In Part 1 on getting Amazon reviews for your books, I covered the most important guiding principle to receiving anything in life.
That is this, “If you want to get something of value, you must give something of value first.” In the case of Kindle book reviews, this means giving high quality content people naturally want to share, and giving a strong call to action that includes a beneficial reason why the reader should take their time to leave a review.
If you follow this principle, you’ll find you can start to get a lot more people leaving reviews. But does having a lot of reviews really help you sell more books?
The shocking answer is that you can have a lot of great reviews and still not see any benefit. That’s because there are different types of reviews, and they’re not all created equal.
It’s Not About Getting Reviews, It’s About Getting The Right Kind Of Reviews
In my business and life, I’m a strong believer in quality being more important than quantity. My book “50 Fitness Tips You Wish You Knew” became a #1 bestseller in the weight loss category (one of the most competitive categories on Amazon) when it had only 5 reviews – including a one star review.
The one thing it did have was a really great review that fell into one of the two best types of review formats. Failing to have reviews that fall into either of these formats means most of your reviews will often come across as “fluff” and lack the impact required to dramatically increase sales.
What are the two best types of reviews to get?
They are what I call a “just like the target reader” review and an “authority” review.
Just Like The Target Reader Reviews
A “just like the target reader” review is, if you couldn’t guess, a review coming from a person that closely matches the target demographic for a book.
If an author has a book written for busy professionals looking to get into meditation, which of the following reviews do you think is going to help increase sales the most?
“I loved this book!! It had many great tips that anyone would find valuable for learning about meditation. It was an easy read and I would recommend it to everyone.”
“I’ve known about the benefits of meditation for a while, but struggled to incorporate it into my life because of my crazy busy schedule. This book was a life saver because it showed me quick and simple meditations that I could fit into my hectic life. I especially love the 5 minute meditations that I started doing on my lunch break at work. I would recommend this book for anyone wanting to begin meditation, but who can’t find the 20 minutes at a time like other meditation books suggest.”
For a book that’s intended to be sold to busy people wanting to meditate, it’s obvious that the second review will resonate with those people far more than the first. They’ll get the impression “this reviewer is just like me! They have the same challenges and struggles I do, and since this book helped them, it will probably help me too.”
So how do you get genuine “just like the target reader” reviews?
The first and most important way is to make sure you’re asking the right people for a review. In other words, don’t ask a 28 year old guy like myself to review a book on dealing with postmenopausal depression. If you think that’s a joke, the sad thing is it’s not too far off from the type of review requests I’ve received.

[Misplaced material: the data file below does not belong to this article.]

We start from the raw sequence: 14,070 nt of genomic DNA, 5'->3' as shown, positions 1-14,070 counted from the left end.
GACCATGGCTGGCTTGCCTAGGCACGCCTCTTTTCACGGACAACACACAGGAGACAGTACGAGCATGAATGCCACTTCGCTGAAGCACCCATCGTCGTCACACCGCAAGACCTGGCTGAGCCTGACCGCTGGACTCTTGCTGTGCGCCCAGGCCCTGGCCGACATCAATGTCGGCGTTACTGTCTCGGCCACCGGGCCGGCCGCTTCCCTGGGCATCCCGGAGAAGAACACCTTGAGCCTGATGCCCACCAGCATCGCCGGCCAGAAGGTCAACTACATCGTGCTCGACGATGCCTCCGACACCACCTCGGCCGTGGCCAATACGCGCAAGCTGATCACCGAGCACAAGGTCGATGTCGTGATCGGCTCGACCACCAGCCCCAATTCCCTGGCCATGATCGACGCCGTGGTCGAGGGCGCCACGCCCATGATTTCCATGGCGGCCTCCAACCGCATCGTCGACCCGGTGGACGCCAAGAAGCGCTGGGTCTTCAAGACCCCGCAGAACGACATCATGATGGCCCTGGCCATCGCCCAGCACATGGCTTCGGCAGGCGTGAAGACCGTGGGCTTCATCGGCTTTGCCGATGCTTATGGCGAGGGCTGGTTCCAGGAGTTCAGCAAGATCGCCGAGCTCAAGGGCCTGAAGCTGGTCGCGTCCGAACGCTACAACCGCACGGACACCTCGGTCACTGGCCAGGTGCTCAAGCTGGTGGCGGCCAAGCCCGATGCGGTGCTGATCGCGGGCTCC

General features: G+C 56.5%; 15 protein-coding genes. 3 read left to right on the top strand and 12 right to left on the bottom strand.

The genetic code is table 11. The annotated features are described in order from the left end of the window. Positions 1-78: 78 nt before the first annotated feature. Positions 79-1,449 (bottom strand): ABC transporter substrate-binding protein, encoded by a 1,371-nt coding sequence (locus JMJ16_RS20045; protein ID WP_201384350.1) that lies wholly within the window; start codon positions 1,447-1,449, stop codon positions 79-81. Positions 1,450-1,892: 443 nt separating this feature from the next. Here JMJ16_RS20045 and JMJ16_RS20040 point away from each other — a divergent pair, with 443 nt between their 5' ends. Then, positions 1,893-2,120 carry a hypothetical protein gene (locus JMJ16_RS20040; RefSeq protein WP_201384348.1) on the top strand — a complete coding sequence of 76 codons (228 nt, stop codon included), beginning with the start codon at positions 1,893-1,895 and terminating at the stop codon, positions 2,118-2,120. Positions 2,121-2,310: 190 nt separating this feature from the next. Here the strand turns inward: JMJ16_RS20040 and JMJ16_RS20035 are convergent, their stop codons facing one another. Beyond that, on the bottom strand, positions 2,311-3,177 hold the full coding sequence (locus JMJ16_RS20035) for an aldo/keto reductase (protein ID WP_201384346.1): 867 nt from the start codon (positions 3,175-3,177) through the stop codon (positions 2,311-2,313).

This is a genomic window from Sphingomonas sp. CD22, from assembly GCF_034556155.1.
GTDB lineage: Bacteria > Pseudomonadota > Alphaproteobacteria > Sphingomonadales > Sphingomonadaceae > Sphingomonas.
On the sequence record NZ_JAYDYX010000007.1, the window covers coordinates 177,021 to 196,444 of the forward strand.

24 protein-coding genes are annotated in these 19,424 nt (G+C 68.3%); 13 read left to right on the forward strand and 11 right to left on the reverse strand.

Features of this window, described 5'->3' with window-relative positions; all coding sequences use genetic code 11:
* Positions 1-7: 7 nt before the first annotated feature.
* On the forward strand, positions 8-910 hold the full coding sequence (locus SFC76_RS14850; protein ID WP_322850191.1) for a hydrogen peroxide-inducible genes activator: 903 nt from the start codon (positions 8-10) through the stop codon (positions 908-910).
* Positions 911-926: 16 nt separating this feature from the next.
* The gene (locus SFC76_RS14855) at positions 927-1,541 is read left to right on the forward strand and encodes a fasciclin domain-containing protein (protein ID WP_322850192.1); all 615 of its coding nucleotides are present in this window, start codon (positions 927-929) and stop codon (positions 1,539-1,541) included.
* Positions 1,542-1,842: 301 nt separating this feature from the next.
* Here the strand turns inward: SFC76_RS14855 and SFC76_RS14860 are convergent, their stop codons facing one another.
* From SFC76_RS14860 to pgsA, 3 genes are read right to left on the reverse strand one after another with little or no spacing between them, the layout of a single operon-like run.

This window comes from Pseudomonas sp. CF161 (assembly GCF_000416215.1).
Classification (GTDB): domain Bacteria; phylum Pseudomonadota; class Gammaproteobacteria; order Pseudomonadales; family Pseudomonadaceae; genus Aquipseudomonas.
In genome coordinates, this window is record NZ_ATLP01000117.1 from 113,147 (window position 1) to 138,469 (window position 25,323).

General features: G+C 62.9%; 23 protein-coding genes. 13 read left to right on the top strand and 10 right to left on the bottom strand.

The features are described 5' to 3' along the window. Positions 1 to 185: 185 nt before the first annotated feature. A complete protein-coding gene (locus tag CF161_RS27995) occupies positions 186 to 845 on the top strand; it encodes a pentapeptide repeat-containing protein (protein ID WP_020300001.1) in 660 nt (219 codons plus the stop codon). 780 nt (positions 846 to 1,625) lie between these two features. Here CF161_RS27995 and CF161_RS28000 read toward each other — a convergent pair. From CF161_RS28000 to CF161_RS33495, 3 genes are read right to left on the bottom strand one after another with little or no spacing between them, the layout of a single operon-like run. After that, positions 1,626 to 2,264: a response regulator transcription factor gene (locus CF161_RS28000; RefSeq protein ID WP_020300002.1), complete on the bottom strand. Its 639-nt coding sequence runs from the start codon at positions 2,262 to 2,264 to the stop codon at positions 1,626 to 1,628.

How can you do this if you’re just starting out? My favorite method is to create connections with other authorities in my niche, and leverage their audience. The simplest way to do this is with a guest blog posting that allows you to give valuable content, establish yourself as an expert, and drive traffic to your books from the people most interested in your topic. To find popular blogs on your topic, I suggest browsing http://Technorati.com, and doing a Google search for keywords in your niche and adding “blog” to search.
The second way, which is a more long term strategy, is to build up a list of targeted readers in your niche. I’m always building lists from my blog, guest blog posts, and my kindle books. I offer my subscribers valuable insights and tips on an ongoing basis. Then, when I have a new book I release, there are usually a handful of regular readers and reviewers who jump on board to check it out.
Finally, if you have any die-hard fans and great reviewers that you pick up over a period of time, be sure to contact them directly before your new book is released to send them a free copy of it. Don’t make this conditional on them leaving a review. Rather, offer it to them simply as a thanks for being such a loyal fan. The natural byproduct of this is that you’ll often get reviews from them anyway, and they’ll be even more grateful for your work.
In the next article, I’m going to share my in-depth strategy for connecting on any topic with authorities who can both provide testimonials, and even give free promotion for your book.
In later articles, I’m going to reveal how to manage bad reviews, how to get real genuine feedback for improvement, and the best resources for getting reviews quickly.
Stay tuned for Derek’s upcoming articles on how to get more Amazon book reviews.
Latest posts by Derek Doepker (see all)
- The Ultimate Guide To Getting More Amazon Book Reviews (Part 5) - March 24, 2014
- The Ultimate Guide To Getting More Amazon Book Reviews (Part 4) - March 9, 2014
- The Ultimate Guide To Getting More Amazon Book Reviews (Part 3) - March 3, 2014